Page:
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I am working with Nop Commerce and wondering if someone can please help me with my confusion.

I have debugged the code many times trying to find out how the settings are loaded on start up of the web application. I just don't get it!

All settings classes implement the ISettings interface. Lets take customer settings for example.. I have found out that it is represented by the CustomerSettings class. In the database there is a Setting table. Data for customer settings looks somethng like this:

customersettings.usernamesenabled
customersettings.checkusernameavailabilityenabled
customersettings.allowuserstochangeusernames
... and so on...

How and where are each of these settings mapped from customersettings to the CustomerSettings class and a property like usernamesenabled mapped to the UsernamesEnabled property in the CustomerSettings class? And why was it implemented this way?

I know it has something to do with the following code in the DependencyRegistrar class:

builder.RegisterGeneric(typeof(ConfigurationProvider<>)).As(typeof(IConfigurationProvider<>));
builder.RegisterSource(new SettingsSource());

If someone can point me in the right direction then it would be appreciated.

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1 Answer 1

up vote 5 down vote accepted

Hope i'm not late.

There are only few relevant point to look at to understand how that's mapped:

-Nop.Services.Configuration.ConfigurationProvider class
-Nop.Services.Configuration.ISettingsService interface
-Nop.Services.Configuration.SettingsService class

The SettingsService only provides functionality to store and retrieve settings from the repositories, and implements some caching functionality.

The ConfigurationProvider does the actual magic.

Look at the BuildConfiguration method, it contains this:

        // get properties we can write to
        var properties = from prop in typeof(TSettings).GetProperties()
                         where prop.CanWrite && prop.CanRead
                         let setting = _settingService.GetSettingByKey<string>(typeof(TSettings).Name + "." + prop.Name)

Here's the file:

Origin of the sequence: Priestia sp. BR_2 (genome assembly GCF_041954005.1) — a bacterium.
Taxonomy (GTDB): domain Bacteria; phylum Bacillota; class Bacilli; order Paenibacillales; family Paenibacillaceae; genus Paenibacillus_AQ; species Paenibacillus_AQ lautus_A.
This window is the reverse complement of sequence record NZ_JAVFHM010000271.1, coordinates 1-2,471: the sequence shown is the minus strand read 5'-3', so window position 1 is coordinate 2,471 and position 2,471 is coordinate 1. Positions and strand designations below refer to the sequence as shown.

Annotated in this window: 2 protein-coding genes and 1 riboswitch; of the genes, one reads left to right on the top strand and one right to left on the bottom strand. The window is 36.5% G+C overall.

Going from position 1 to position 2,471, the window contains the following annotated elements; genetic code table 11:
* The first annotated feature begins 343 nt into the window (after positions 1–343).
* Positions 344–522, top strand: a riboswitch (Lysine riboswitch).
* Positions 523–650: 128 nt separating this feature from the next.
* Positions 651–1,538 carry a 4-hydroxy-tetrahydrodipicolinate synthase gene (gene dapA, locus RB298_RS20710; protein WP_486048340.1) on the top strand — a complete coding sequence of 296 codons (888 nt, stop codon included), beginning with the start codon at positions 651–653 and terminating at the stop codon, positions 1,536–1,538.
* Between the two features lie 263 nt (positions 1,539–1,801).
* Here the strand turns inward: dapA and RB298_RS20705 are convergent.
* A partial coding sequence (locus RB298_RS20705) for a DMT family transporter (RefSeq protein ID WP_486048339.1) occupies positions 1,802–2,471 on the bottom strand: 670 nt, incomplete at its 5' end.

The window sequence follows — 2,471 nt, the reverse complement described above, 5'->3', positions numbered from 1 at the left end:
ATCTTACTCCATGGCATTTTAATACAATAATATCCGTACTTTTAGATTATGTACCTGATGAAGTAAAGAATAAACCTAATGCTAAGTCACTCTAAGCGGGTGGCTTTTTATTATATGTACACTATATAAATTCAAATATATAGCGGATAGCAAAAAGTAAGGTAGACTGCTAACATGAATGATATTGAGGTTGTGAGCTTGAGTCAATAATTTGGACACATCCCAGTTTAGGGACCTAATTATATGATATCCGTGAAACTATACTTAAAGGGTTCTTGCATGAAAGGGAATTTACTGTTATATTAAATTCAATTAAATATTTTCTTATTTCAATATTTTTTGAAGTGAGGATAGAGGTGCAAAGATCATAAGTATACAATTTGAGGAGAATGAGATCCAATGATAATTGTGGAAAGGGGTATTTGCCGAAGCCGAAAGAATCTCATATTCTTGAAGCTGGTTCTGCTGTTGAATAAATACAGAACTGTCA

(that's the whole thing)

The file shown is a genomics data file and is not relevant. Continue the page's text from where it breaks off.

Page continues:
where setting != null
                         where CommonHelper.GetNopCustomTypeConverter(prop.PropertyType).CanConvertFrom(typeof(string))
                         where CommonHelper.GetNopCustomTypeConverter(prop.PropertyType).IsValid(setting)
                         let value = CommonHelper.GetNopCustomTypeConverter(prop.PropertyType).ConvertFromInvariantString(setting)
                         select new { prop, value };

What is happening here is that, using reflection, it reads all the properties of the *Settings class (for example, CustomerSettings), and construct the key string using the Class Name + Property Name ...

let setting = _settingService.GetSettingByKey<string>(typeof(TSettings).Name + "." + prop.Name)

...and it uses this key to retrieve all the settings related to the Setting Entit. He converts back the value stored as string (you can check the NopCustomTypeConverter to see how he serializes things) and assign them back to the Setting Entity:

properties.ToList().ForEach(p => p.prop.SetValue(Settings, p.value, null));

The other method, SaveSettings(TSettings settings) does the exact opposit, takes a Setting entity and breaks it down generating keys based on ClassName+Property and values Serializing the actual value. You can check it out by yourself i believe.

Why it was implemented like this? Not a clue, i believe they tried to achieve flexibility while retain type safety and keep it all in one place.

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Yes thanks I managed to figure this out. –  Brendan Vogt Jun 2 '12 at 11:55

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